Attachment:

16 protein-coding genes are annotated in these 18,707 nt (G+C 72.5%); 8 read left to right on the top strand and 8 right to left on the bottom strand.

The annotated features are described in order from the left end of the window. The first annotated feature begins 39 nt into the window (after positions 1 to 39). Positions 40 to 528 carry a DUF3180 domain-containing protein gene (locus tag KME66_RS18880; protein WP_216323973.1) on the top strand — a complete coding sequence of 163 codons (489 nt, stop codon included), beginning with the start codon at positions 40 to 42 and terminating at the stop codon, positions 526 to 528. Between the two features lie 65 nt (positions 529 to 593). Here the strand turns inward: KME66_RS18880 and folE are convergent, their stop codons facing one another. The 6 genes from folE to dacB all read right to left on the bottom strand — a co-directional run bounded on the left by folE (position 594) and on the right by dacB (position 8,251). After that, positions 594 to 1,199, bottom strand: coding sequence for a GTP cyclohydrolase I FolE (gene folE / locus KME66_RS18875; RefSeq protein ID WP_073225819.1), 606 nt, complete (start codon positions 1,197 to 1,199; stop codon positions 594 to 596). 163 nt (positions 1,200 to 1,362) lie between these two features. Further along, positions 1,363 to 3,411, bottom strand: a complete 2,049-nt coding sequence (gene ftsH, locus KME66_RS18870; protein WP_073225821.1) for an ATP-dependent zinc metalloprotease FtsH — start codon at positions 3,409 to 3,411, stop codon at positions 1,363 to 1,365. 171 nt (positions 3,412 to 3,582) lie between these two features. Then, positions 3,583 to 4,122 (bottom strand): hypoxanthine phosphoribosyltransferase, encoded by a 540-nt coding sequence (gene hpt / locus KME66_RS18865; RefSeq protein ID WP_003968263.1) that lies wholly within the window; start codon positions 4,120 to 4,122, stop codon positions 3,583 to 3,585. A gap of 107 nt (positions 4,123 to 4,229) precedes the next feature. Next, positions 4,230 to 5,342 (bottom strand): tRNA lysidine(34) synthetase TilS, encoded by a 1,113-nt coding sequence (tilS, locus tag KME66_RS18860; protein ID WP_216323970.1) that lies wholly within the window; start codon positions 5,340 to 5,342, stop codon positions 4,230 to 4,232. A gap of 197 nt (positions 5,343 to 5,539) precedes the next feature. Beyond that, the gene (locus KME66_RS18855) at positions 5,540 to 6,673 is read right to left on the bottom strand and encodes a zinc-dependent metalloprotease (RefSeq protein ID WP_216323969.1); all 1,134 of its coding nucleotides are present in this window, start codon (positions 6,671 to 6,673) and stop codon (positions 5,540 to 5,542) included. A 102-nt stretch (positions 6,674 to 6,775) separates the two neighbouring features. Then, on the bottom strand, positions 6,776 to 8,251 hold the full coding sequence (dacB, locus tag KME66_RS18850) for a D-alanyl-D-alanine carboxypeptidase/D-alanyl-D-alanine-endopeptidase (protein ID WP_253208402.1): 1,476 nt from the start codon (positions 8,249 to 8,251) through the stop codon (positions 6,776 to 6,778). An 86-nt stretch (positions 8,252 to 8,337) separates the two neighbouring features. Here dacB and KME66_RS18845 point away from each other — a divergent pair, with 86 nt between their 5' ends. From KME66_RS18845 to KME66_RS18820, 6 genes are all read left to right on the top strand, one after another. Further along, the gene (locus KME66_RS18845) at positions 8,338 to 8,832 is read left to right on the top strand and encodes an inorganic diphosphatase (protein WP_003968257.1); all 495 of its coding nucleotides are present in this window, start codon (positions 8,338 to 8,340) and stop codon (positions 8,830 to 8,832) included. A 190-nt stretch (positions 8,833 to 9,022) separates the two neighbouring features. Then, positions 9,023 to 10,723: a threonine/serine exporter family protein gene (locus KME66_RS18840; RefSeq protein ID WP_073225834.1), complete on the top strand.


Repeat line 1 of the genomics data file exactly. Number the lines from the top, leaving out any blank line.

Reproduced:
16 protein-coding genes are annotated in these 18,707 nt (G+C 72.5%); 8 read left to right on the top strand and 8 right to left on the bottom strand.